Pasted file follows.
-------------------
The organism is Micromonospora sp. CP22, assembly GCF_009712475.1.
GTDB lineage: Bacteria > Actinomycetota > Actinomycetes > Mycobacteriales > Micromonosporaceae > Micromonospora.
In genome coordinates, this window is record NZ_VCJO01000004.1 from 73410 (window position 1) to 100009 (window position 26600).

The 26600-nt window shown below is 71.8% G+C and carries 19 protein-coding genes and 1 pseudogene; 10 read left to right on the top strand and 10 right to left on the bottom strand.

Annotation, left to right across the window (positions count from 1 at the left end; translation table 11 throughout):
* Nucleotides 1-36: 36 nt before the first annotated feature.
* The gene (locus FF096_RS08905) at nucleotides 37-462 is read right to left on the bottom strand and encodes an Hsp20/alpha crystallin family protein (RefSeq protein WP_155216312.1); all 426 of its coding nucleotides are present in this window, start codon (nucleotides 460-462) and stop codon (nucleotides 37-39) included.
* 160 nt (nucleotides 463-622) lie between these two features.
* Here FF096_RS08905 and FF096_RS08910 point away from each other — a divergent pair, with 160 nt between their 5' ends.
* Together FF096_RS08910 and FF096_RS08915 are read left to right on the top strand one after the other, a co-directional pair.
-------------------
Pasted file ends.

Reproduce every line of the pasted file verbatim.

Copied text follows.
The organism is Micromonospora sp. CP22, assembly GCF_009712475.1.
GTDB lineage: Bacteria > Actinomycetota > Actinomycetes > Mycobacteriales > Micromonosporaceae > Micromonospora.
In genome coordinates, this window is record NZ_VCJO01000004.1 from 73410 (window position 1) to 100009 (window position 26600).

The 26600-nt window shown below is 71.8% G+C and carries 19 protein-coding genes and 1 pseudogene; 10 read left to right on the top strand and 10 right to left on the bottom strand.

Annotation, left to right across the window (positions count from 1 at the left end; translation table 11 throughout):
* Nucleotides 1-36: 36 nt before the first annotated feature.
* The gene (locus FF096_RS08905) at nucleotides 37-462 is read right to left on the bottom strand and encodes an Hsp20/alpha crystallin family protein (RefSeq protein WP_155216312.1); all 426 of its coding nucleotides are present in this window, start codon (nucleotides 460-462) and stop codon (nucleotides 37-39) included.
* 160 nt (nucleotides 463-622) lie between these two features.
* Here FF096_RS08905 and FF096_RS08910 point away from each other — a divergent pair, with 160 nt between their 5' ends.
* Together FF096_RS08910 and FF096_RS08915 are read left to right on the top strand one after the other, a co-directional pair.